[ih] [IP] EFF calls for signatures from Internet Engineers against censorship
jcurran at istaff.org
Wed Dec 21 04:02:48 PST 2011
On Dec 21, 2011, at 1:51 AM, Keith Moore wrote:
> My strong impression was that many in the USG (specifically the Clinton administration) saw the Internet as an opportunity for a power grab by the US. It's hardly surprising if Internet developers from all over the world didn't share that vision.
Strange - we seem to be talking about history of two different Internets...
The development and management of Internet has always had some form
of USG involvement, initial starting with direct funding for various
development as well as funding for management of critical resources.
Over time, this evolved into grants of key developmental work, and
from direct oversight (ICCB, 'IAB', FNC) to open multi-stakeholder
governance structures (IAB, IETF)
In fact, the US Government has consistently supported the transition
from top-down contracting vehicles to more open bottom-up processes
for Internet governance. In the IP world, this included the
decentralization of the IP address management with the delegations
to RIPE NCC and APNIC, the approval to move the remaining IP address
management from NSI/InterNIC to ARIN in 1997. In DNS, steps include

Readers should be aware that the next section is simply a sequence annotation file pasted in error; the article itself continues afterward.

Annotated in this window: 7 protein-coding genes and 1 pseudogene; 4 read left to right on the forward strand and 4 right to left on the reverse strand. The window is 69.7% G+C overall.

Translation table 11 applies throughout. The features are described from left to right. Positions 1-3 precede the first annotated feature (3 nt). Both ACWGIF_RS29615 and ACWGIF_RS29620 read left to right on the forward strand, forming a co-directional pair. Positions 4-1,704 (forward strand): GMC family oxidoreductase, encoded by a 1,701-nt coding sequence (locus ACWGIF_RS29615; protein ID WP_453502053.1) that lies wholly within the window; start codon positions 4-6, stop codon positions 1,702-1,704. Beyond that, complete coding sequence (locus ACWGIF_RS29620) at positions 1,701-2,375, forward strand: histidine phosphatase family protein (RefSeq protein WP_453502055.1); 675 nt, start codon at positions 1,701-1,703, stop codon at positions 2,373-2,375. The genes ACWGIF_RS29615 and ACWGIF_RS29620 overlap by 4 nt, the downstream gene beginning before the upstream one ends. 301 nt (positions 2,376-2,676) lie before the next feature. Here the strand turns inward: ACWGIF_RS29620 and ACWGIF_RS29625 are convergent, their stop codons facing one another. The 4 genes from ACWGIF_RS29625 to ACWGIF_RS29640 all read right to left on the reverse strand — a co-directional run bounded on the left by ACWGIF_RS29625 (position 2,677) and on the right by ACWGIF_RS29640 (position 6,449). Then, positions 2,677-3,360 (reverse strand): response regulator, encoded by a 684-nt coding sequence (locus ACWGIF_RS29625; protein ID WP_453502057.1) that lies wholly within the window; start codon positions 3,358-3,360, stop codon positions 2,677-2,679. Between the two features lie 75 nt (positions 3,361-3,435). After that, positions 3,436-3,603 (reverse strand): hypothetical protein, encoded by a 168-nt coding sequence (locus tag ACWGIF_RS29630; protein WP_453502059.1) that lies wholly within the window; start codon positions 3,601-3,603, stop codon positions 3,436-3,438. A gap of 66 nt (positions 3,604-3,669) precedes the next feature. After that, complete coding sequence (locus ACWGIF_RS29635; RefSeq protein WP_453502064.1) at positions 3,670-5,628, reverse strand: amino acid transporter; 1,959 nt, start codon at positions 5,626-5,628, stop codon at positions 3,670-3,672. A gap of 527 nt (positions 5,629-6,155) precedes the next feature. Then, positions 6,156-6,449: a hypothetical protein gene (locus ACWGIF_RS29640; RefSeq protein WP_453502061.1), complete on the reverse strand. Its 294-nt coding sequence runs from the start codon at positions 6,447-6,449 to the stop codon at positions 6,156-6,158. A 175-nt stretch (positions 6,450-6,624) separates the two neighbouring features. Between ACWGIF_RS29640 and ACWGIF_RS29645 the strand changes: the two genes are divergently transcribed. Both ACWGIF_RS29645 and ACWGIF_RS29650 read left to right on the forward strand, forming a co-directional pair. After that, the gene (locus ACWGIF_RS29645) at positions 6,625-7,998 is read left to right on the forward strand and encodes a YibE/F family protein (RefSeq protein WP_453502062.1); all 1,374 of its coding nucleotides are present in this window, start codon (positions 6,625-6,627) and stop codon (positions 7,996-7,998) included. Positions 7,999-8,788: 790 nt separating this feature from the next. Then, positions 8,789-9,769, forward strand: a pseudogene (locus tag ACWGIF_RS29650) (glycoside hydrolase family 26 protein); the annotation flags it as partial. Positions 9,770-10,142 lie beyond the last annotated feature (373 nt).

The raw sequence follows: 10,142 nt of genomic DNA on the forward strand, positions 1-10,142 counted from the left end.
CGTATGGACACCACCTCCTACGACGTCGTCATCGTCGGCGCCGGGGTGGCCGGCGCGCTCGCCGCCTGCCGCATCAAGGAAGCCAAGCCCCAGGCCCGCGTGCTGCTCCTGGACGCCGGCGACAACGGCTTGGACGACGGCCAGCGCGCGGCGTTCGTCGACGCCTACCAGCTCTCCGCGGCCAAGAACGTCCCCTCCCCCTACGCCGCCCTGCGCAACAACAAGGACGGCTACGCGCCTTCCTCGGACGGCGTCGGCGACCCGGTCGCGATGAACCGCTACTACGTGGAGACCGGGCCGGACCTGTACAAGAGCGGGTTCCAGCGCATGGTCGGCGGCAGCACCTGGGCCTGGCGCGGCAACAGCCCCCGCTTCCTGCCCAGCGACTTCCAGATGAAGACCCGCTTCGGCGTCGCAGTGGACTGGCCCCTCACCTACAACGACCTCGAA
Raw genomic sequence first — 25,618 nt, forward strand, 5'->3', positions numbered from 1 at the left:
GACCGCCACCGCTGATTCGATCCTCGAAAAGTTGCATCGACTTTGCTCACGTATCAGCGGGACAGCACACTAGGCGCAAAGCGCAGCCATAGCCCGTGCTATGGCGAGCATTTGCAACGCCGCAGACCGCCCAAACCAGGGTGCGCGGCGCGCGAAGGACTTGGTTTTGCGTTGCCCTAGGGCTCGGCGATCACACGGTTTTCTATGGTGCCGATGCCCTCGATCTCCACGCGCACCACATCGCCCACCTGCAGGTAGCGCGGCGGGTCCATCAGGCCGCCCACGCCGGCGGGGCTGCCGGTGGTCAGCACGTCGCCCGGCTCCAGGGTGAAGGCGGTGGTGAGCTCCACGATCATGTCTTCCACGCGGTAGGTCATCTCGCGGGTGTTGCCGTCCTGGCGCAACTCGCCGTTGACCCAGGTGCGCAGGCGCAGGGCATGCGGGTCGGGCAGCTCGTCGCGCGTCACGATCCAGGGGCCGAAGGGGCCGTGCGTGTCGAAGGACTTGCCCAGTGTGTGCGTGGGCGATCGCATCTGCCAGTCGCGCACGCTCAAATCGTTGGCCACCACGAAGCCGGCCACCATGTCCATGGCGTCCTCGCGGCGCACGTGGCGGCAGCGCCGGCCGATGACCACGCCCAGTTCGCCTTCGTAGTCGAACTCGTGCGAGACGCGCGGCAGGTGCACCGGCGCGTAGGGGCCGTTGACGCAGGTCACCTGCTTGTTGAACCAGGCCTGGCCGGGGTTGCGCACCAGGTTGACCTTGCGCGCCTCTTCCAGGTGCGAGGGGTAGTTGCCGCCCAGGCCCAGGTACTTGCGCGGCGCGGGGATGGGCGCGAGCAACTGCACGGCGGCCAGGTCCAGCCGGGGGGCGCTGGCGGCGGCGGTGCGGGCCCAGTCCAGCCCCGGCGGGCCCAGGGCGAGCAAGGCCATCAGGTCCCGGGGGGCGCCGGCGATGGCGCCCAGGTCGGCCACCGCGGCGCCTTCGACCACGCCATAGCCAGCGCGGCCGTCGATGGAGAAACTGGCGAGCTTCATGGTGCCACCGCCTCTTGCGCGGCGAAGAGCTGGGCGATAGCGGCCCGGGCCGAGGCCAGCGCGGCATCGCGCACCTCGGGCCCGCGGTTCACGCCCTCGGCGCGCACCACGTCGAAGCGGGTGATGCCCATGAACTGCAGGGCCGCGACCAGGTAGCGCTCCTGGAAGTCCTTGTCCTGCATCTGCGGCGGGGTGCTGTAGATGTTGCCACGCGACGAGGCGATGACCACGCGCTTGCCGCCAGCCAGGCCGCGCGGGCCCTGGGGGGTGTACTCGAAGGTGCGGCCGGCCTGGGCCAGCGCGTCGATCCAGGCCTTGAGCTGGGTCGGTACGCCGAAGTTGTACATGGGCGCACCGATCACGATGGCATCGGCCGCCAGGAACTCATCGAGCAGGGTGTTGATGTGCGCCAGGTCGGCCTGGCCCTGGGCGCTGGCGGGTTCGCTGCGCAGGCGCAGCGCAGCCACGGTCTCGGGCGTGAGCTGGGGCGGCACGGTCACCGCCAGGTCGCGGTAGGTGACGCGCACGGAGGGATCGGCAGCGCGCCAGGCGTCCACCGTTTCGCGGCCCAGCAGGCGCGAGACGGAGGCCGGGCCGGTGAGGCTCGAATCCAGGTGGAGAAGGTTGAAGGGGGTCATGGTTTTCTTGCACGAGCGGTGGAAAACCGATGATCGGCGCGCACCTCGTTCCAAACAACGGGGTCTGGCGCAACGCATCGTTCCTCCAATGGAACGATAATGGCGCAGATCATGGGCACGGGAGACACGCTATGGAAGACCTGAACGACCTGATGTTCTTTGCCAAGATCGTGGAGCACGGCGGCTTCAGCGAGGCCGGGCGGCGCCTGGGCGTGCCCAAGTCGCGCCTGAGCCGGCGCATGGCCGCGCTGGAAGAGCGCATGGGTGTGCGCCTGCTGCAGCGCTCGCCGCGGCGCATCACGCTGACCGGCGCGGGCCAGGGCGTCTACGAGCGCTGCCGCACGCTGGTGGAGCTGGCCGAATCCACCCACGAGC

the formation of ICANN to provide a more international and open process
for DNS policy coordination as well as the expiration & replacement
of the ICANN JPA with the Affirmation of Commitments framework.
If someone can point out another organization (other than the USG) which
has been more active in consciously releasing its control over the Internet
in preference to multistakeholder mechanisms, I'd love to hear about it.
The evolution to fully free standing certainly is taking a long-time,
but that's as much about the maturity of ICANN and multiple new players
anxiously wanting control in this space as it is about USG letting go.
Even now, I would not ascribe the actions of a congressional committee
bending to corporate lobbying as the general aspirations of "The US
Government". It is amusing that the current Administration is now caught
having to simultaneously say "the rights of individuals to express their
views freely on the Internet are universal" (H. Clinton, Dec 2011) and
yet disavow that such conflicts with the censorship inherent in SOPA, but
again one of those actually reflects long-standing USG policy and whereas
the other is just an expression of lobbying funds in a pre-election year.
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